by Sep 27, 2020|
There is a genre in fiction that celebrates an individual’s adversity against seemingly impossible odds. Whether this is a person who takes the war to organised crime (Mack Bolan), a secret agent saving the world for their government (James Bond), a wronged loner lost and bullied by the law and the society that rejects them (John Rambo), one who wants something so bad that they will defy social conventions (Velvet Brown), or even a rogue that hides behind a mask and inspires a revolution against tyranny (V), they are in some way inspiring. They are better than most not just because of courage, but also often principle. They are the outsider, the curmudgeon, and blowhard, or worse.
In the coming eclipse of cancel culture and layered censorship, certain allegories and metaphorical fiction will become a dangerous device for story tellers to use. It is no longer a method of sedition to lift a mirror up to a wider culture or society, to reveal an imagery that the victims or an outsider may see. The marketplace of varied opinions and diverse perspectives that is supposedly a hallmark of the abstract known as western civilization is becoming less welcome to such variations. Instead, through technology and a paternalistic tendency society is becoming a dystopia tinkering between the prose of Huxley and Orwell, but especially that found in the film ‘Demolition Man.’ It is a creation of the timid, those who shy away from difference while claiming to champion it.
Social media, like most innovations, was a promise to open our worlds and to connect and share so many different ideas and experiences. Instead it becomes a series of cultivated echo chambers that snuff out certain viewpoints and celebrate others, always confirming a particular bias. It is with an unofficial handshake that the public, made of shrill and easily offended individuals, unite with corporations and states to mash out a new moral order that mutates in instances of outrage and crisis. It clings to central planning and yet it is not necessarily centrally planned. It is a negative instinct to constrict and subvert any desires and needs for liberty. It is the widespread transformation of language to duplicate words into meanings that could only be conjured up inside the laboratories of intellect inefficiency. It is born from a need to be safe and correct, but it is a dangerous approach to any issue or problem.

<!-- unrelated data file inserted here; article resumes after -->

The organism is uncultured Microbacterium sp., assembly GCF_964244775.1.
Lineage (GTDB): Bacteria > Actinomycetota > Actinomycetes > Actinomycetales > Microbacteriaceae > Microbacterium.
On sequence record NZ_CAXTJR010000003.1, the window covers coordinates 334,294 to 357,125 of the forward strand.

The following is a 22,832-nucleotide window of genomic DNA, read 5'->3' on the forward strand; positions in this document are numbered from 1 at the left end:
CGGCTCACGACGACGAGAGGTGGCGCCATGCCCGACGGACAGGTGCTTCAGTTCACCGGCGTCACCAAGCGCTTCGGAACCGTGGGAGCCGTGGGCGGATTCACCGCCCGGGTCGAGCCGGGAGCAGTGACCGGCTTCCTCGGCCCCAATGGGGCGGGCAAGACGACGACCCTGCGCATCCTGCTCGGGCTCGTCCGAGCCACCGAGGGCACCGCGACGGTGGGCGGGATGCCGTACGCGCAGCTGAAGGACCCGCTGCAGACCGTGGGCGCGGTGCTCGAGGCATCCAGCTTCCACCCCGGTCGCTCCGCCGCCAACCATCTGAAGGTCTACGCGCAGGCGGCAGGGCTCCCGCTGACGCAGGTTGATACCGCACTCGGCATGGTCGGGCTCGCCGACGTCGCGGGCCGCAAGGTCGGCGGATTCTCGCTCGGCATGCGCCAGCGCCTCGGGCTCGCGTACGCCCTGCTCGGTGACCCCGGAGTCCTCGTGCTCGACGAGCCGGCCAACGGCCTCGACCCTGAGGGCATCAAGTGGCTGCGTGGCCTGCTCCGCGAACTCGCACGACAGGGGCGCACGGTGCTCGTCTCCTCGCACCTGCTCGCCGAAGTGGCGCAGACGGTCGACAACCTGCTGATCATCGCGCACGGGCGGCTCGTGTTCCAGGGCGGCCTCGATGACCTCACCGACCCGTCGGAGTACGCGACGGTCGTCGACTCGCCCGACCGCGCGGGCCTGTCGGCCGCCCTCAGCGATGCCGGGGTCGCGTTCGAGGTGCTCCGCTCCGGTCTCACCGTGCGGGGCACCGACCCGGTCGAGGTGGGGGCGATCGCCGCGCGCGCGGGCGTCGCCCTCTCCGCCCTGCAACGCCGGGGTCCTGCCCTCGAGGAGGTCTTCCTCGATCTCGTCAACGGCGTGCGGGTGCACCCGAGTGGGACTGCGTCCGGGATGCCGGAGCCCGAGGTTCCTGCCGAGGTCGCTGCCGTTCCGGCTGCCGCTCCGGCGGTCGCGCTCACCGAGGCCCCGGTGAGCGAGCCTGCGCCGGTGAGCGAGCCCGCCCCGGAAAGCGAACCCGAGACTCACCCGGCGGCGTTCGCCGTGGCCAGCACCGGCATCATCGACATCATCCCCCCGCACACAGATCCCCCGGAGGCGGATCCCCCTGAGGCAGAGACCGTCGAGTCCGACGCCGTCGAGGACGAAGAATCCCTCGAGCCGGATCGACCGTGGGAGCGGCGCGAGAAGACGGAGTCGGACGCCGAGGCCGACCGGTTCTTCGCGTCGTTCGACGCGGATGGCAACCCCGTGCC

The story of the individual saying no or wanting to be left alone is now one that is deemed selfish and dangerous. It is bad that one or a few may defy the collective good. The abstract religion of social contracts and duty to the state are the order and safety that a majority cling to. A society of so many dependents who demand and extract from the individual hinder productivity and creative instincts while demanding more. It would be as much of a cliché to invoke Ayn Rand as it would George Orwell—both would simplify the moment—but alas, the Randian term “moocher” is perhaps apt at times. The moochers rule. Tyranny inevitably is like a kind chef cooking a frog in warm water slowly until it boils, so that it may not leap for freedom until it’s too late.
It is with great concern that if the fiction of the past is not censored, redacted, or destroyed that it will be viewed, and that many will view the villains of the story as the hero. The individual, those who fight for freedom and liberty, are now the bad guy. Those with the imperial conviction to control and impose law and order, however maniacal, are the true heroes, the pillars of society. John Rambo after all was carrying a knife and Sarah Connor was stockpiling weapons. Will great firemen like Guy Montag burn the pages of dangerous books and charr the words of seditious thought to maintain a society of ignorance? It is after all a state of bliss to be hidden from such dangers.